Aqua House – Architecture that Technically and Aesthetically Integrates Water

Stephanie Madison of Habitus Living interviews the author about her book “Aqua House, Architecture That Technically and Aesthetically Integrates Water.”

What inspired me to write Aqua House has been current concerns about global water use and increasing pollution in their environment. The book focuses on the relationship between water and architecture. It reexamines its footprint in architecture to determine how existing practices in architecture contribute to the contamination of aquatic environments and what is believed to be an unsustainable use. The book then aims to explore how some of these applications in architecture could be changed in the future to reduce the water problem.

The main idea in the book is how the design of a house can integrate the technical and aesthetic functions of water.

I tried to answer this by designing a building (Aqua House) that works with both the aesthetic and technical functions of Aqua. In addition, the design integrates water and architecture in a way that can contribute to reducing pollution of the aquatic environment. While Aqua House is a small project that focuses on the residential architecture issue, perhaps it can help raise awareness of broader water issues. Lessons learned can perhaps be anticipated for re-examination of other building types and urban environments where a wider range of water issues can be studied.

By following the principles outlined at Aqua Houses, how can consumers integrate water-based solutions into their homes that are both technically efficient and architecturally aesthetically appealing?

The principles outlined in Aqua House are the celebration of rain that is collected, recycled, and cleaned, and regulating the house. An example of how consumers can integrate water-based solutions into their homes is to install a reflecting pool that stores high-quality water in the entrance hall of their home. It will celebrate the triumph of harvested water, as does the sink in the foyer of Villa Savoye, and invite a guest’s journey to clean up. Another example is having a structure made up of a series of water columns. While water columns replace underground water cisterns or solid water tanks used in other sustainable houses, they are also used to meet the water needs while providing a visual evaluation of the stored water and knowing the amount.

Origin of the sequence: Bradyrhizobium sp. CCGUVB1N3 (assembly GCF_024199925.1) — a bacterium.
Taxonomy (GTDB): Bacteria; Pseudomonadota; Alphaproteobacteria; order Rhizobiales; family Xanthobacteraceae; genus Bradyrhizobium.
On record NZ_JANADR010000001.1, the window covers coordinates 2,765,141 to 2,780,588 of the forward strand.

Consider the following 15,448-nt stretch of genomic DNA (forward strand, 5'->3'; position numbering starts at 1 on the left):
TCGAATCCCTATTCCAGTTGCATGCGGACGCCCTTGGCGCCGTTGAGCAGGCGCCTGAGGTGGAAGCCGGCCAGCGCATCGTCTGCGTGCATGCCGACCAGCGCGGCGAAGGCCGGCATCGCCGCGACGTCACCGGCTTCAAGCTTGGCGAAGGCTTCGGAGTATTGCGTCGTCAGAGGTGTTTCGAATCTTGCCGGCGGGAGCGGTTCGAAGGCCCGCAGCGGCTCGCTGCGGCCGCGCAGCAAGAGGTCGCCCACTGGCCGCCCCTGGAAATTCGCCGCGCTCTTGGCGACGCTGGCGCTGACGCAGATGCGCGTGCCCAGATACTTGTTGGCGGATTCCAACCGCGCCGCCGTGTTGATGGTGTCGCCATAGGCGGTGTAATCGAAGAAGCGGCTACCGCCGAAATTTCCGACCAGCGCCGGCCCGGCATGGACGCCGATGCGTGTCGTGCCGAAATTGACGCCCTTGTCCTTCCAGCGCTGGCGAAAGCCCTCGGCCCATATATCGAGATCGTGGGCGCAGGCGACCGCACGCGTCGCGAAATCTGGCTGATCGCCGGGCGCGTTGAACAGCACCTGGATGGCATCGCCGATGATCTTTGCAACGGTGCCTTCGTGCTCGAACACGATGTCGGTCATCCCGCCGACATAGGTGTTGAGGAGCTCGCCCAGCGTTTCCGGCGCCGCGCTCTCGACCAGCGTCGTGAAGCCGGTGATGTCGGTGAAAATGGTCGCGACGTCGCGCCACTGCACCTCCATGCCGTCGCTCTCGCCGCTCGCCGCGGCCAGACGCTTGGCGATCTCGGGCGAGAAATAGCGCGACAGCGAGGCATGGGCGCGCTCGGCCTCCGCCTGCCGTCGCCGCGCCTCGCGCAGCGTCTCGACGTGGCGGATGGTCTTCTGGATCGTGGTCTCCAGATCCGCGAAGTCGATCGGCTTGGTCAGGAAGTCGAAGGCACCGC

What do you anticipate consumers will want in terms of water-based architectural spaces in the future, please explain? Why do consumers have access to these areas/design elements, etc.? Do you think you will withdraw?

I imagine consumers wanting water-based architectural spaces to experience various states and transformations, their distinctive tastes, sounds and smells. The beauty of water is in its fluidity, transparency and reflectivity. For example, water has symbolic meanings: according to Chinese Feng Shui it represents good chi and in Christianity it means cleanliness. People are naturally drawn to water for its aesthetic qualities, and musicians often celebrate it in their work. Schubert’s Water Songs, Deep Purple’s Smoke on the Water, Simon and Garfunkel’s Bridge over Troubled Water, Lady in the Water, The Wild River, Water Lilies are some examples of water-inspired music and movies. Paintings by artists such as Hockney, Dali, Picasso, Monet, Escher, English all depict the beauty of water.

I think consumers will be drawn to and celebrate integrated design solutions knowing that they send 0.0 liters of wastewater and 0.0 liters of rainwater into rivers and oceans each year.

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